Many bicycle accidents occur when pedestrians do not give the right of way to bicycles. There are online guides in English on cycling in Denmark at Visit Copenhagen and the Danish Cyclists’ Federation (’Cyklistforbundet’).
Electric scooters are subject to road traffic rules. If you hire and use a scooter under the influence of alcohol, you could be prosecuted for drink-driving and you may be fined.
Consular assistance and support to British nationals in the Arctic is limited by the capacity of national and local authorities. Make sure you have appropriate travel insurance and accessible funds to cover the cost of any medical treatment or potential repatriation.
Before you visit:
- consider the remote nature of certain destinations and access to medical facilities, search and rescue and evacuation options
- have emergency plans in place, particularly if you are an independent traveller
Sea travel in the Arctic
Most people visit the Arctic by ship. Some areas of the Arctic are uncharted and ice-covered. Before you travel:
- check the experience and credentials of operators offering travel in the region
- consider the on-board medical facilities and discuss any pre-existing medical conditions with the cruise operator
Search and rescue
In the highest latitude regions of the Arctic, cruise ships may be isolated from other vessels or populated areas. Be aware that:
- search and rescue response may be very far away
- assistance to stranded vessels may take several days to arrive, particularly in bad weather
- search and rescue teams will only offer basic transport and medical care; they are unlikely to be able to offer advanced life support
Travel between towns is by air, sea or dog-sled only. Arctic weather can, and does, affect travel, and you should be prepared for delays and cancellations.
There is limited tourist accommodation around the international airport in Kangerlussuaq. During busy periods or when there is travel disruption, there may be no beds available unless you have booked ahead.
Supply chains are limited and travel times are long. You should ensure you travel with sufficient prescription medication for all of your time in Greenland.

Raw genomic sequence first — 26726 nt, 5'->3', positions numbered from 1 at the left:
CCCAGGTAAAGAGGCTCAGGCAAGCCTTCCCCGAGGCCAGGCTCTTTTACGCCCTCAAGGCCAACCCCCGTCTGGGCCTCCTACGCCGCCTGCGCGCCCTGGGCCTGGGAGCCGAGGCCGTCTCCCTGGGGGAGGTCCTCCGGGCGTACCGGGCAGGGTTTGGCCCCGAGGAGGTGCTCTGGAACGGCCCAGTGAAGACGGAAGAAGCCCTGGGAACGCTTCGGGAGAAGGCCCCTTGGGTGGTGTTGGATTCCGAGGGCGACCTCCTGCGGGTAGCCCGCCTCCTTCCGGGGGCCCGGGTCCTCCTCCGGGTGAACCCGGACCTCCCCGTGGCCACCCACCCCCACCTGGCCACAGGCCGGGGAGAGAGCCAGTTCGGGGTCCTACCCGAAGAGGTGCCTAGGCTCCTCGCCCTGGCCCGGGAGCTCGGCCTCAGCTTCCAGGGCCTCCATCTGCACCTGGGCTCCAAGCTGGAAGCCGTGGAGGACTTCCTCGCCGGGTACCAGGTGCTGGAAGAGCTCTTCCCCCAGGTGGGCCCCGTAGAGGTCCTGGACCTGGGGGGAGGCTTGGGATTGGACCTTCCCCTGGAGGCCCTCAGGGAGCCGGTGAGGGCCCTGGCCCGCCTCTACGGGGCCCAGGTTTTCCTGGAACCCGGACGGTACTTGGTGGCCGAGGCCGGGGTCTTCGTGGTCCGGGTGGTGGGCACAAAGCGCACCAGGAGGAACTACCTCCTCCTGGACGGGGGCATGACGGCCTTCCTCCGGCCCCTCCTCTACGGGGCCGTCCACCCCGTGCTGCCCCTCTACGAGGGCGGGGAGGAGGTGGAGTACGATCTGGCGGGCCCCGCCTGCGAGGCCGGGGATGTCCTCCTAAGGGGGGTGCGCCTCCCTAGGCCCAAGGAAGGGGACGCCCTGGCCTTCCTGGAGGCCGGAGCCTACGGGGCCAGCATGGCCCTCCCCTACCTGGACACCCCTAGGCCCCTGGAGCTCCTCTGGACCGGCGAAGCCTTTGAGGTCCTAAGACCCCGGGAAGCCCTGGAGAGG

The Faroe Islands
Smaller roads may be unpaved and winding.
The weather can change quickly, and you should prepare appropriately for the activity you are planning.
Before you travel check that:
- your destination can provide the healthcare you may need
- you have appropriate travel insurance for local treatment or unexpected medical evacuation
This is particularly important if you have a health condition or are pregnant.
Emergency medical number
Dial 112 and ask for an ambulance.
Contact your insurance or medical assistance company promptly if you’re referred to a medical facility for treatment.
For more information read guidance on healthcare when travelling in Europe.
Vaccinations and health risks
At least 8 weeks before your trip check:
- the latest information on vaccinations and health risks in TravelHealthPro’s Denmark guide, Greenland guide or Faroe Islands guide
- where to get vaccines and whether you have to pay on the NHS travel vaccinations page
The legal status and regulation of some medicines prescribed or bought in the UK can be different in other countries.
The NHS has information on whether you can take your medicine abroad.
Denmark does not recognise UK prescriptions. If you need medication, you should speak to a local pharmacist (‘Apotek’), who will be able to tell you if you need a prescription from a local GP.
Healthcare facilities in Denmark
FCDO has a list of English-speaking doctors in Denmark.
COVID-19 healthcare in Denmark
Health insurance cards